We've all heard the rallying cry: November is coming.
Since the 2016 election, thousands of women have channeled their anger and frustration into running for office. Come Election Day on Nov. 6, we are set to witness historic firsts (Rashida Tlaib is set to become one of the first Muslim women in Congress! Christine Hallquist is the first transgender gubernatorial candidate to run for a major party!) and a huge wave of change that could increase the representation of women at all levels of government.
One woman made it possible for more than 42,000 of those women to run: Ellen Malcolm.
As the founder of EMILY's List, the women's political organization that supports pro-choice candidates running for office, Malcolm revolutionized how people view—and fund—women candidates. Before, the old boys' club of campaign backers flatly denied supporting women, presuming they could never win an election. Malcolm, however, started her own fundraising club to give all the doubters a real run for their money.
"You have to say, 'No, we are not going to live like they did in 'Mad Men,'" Malcolm told MAKERS.
Malcolm quickly realized that the biggest barrier women faced when getting into politics was not about qualifications; it was about cash. "Women would go to the traditional funders and they'd say, 'You know, I want to run for Congress.' And the guys would lean back with their cigars and they'd say, 'You don't have a chance of winning so I'm not going to give you any money,'" Malcolm recalls. "Because they couldn't raise any money, they couldn't begin their campaigns, and, of course, they couldn't win."
In 1985, Malcolm and 25 women political powerhouses gathered in the basement of D.C. home to discuss how to break through the Congressional glass ceiling, and they all agreed that getting money early on in the campaign was key. Together they launched a fundraising network for pro-choice, Democratic women and named it EMILY's list because "Early Money Is Like Yeast"—it makes the dough rise for women candidates.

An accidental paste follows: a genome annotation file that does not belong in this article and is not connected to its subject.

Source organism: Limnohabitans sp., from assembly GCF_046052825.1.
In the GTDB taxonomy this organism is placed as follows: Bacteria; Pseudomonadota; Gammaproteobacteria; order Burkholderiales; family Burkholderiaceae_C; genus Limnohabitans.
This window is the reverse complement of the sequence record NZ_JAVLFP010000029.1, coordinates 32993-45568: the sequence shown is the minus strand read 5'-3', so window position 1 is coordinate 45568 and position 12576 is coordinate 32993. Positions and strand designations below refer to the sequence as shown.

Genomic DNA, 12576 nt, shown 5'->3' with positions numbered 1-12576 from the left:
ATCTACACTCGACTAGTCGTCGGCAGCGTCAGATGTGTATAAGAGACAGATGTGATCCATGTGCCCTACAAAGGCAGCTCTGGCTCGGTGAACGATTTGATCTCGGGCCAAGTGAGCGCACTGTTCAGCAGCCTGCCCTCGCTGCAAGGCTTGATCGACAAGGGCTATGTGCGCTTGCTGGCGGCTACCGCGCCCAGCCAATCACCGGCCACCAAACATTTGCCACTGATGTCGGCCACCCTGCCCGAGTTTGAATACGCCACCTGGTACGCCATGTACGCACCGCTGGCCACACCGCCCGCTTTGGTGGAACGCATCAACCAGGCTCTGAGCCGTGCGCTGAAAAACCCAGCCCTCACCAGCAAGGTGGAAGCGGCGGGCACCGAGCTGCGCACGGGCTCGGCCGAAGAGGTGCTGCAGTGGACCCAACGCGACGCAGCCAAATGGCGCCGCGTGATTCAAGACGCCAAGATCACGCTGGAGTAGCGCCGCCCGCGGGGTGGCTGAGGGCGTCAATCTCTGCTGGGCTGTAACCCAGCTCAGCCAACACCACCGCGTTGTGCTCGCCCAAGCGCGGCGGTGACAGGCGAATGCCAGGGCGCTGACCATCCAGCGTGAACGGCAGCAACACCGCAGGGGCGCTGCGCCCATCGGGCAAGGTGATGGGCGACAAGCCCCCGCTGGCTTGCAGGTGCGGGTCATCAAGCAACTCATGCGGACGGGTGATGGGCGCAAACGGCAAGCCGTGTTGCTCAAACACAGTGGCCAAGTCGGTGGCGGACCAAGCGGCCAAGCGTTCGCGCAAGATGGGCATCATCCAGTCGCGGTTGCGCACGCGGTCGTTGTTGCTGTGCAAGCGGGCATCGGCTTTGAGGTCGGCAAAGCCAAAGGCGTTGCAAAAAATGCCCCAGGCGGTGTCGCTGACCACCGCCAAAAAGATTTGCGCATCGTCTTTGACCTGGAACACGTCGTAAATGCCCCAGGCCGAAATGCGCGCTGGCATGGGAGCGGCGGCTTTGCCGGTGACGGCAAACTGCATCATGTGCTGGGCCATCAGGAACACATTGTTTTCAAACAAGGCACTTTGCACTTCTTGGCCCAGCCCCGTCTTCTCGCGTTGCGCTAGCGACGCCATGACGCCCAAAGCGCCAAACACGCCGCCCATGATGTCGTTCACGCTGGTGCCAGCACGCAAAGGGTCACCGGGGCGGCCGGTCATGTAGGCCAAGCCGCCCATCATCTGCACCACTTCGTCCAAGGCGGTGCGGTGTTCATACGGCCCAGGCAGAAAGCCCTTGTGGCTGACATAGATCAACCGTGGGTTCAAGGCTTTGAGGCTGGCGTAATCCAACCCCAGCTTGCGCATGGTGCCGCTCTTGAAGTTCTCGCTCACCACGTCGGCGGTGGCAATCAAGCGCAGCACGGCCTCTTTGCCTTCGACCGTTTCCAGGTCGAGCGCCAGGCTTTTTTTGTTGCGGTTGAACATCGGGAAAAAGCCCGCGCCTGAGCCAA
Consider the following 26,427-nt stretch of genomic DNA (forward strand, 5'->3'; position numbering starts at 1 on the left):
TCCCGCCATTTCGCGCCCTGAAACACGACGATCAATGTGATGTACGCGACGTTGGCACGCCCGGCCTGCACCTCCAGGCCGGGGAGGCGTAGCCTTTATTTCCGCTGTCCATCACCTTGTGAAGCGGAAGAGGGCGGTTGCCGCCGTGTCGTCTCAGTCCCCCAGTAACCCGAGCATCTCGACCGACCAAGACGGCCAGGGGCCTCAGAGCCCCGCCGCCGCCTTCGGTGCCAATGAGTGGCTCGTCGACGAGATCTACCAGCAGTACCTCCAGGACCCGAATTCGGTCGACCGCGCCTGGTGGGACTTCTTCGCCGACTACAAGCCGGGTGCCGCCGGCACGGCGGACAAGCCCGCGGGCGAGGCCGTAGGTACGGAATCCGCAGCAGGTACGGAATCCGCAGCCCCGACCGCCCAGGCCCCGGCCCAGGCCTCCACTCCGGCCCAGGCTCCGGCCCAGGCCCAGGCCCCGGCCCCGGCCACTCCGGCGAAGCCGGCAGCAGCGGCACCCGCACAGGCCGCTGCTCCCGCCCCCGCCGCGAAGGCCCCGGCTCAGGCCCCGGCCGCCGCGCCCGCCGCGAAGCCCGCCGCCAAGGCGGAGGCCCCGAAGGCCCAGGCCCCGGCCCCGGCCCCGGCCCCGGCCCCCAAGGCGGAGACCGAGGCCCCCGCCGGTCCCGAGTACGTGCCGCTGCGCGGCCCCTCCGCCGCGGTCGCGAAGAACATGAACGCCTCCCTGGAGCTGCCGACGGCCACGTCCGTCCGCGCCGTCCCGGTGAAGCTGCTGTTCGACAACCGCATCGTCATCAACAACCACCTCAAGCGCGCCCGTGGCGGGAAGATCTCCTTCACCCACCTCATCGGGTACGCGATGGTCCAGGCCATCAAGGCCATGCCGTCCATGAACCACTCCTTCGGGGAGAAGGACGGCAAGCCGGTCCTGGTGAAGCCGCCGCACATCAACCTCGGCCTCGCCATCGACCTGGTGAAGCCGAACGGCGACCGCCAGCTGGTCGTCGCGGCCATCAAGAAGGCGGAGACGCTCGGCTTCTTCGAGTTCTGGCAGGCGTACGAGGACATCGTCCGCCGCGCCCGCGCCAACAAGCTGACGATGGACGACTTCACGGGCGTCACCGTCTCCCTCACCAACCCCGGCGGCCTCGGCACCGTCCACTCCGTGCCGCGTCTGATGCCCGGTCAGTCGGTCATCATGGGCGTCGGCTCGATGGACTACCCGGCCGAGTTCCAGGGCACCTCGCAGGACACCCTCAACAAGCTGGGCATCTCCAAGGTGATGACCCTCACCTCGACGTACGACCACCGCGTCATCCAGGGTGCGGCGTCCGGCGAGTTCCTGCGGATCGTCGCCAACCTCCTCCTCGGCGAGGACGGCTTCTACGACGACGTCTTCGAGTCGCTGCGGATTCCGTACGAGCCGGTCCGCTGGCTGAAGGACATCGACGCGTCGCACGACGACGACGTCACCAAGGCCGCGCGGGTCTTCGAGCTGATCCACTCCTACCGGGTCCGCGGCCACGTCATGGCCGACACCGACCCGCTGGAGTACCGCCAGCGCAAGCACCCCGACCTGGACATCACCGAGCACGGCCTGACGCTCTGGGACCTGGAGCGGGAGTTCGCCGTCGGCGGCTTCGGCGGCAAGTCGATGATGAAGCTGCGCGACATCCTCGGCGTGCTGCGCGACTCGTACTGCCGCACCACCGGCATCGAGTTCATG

Breaking up the Ol' Boys Club
And thus, a political movement was born. A year later, Malcolm agreed to help fundraise for a Maryland Congresswoman Barbara Mikulski. The burgeoning EMILY's List sent out its first mailer, and the organization helped Mikulski raise just as much as her male opponent, which in turn raised her profile. "The old boys looked at it and said, 'Oh my goodness, she can raise money, we better get behind her,'" Malcolm said.
The investment paid off: Mikulski won her election and became the first Democratic woman ever elected to the Senate in her own right.
More than three decades later, EMILY's list has swelled into the largest national resource for women in politics and has raised more than $500 million. Now, with five million members and counting, the organization is set on more than just fundraising. They have focused on recruiting candidates to run, supporting women's campaign efforts, and mobilizing voters.
The Resistance Repeats Itself
After the Anita Hill hearings in 1992, EMILY's List experienced a surge of women interested in pursuing political careers because they were frustrated that the Senate Judiciary Committee was made up of all white men.
"Where are the women on that committee, that understand what it is to be a woman in the workplace and be sexually harassed?" Malcolm recalls of watching those hearings.
"We started getting inquiries, checks, contributions, telephone calls from women across the country, and it turned EMILY's List into one of the most powerful political organizations in the country," Malcolm tells MAKERS.
1992 eventually became known as the "Year of the Woman" in part because EMILY's List helped elect 24 new women to Congress—the highest in history. That same year, membership grew more than 600 percent with members contributing more than $10 million.
The 2016 election—not to mention the recent testimony of Dr. Christine Blasey Ford that prompted a national wave of deja vu—inspired a similar rise in action and activism, especially among a new generation of political voices such as Alexandria Ocasio-Cortez. "A lot of younger women now are thinking, 'Wow, the world is not working the way it should be.' They should go out and help change it." Malcolm says.
"You have to help us elect women who are going to fight back," Malcolm tells MAKERS. "When we see our women serving in office, when we see them leading the country, we can know that we're going to live as empowered, free, equal participants in our country."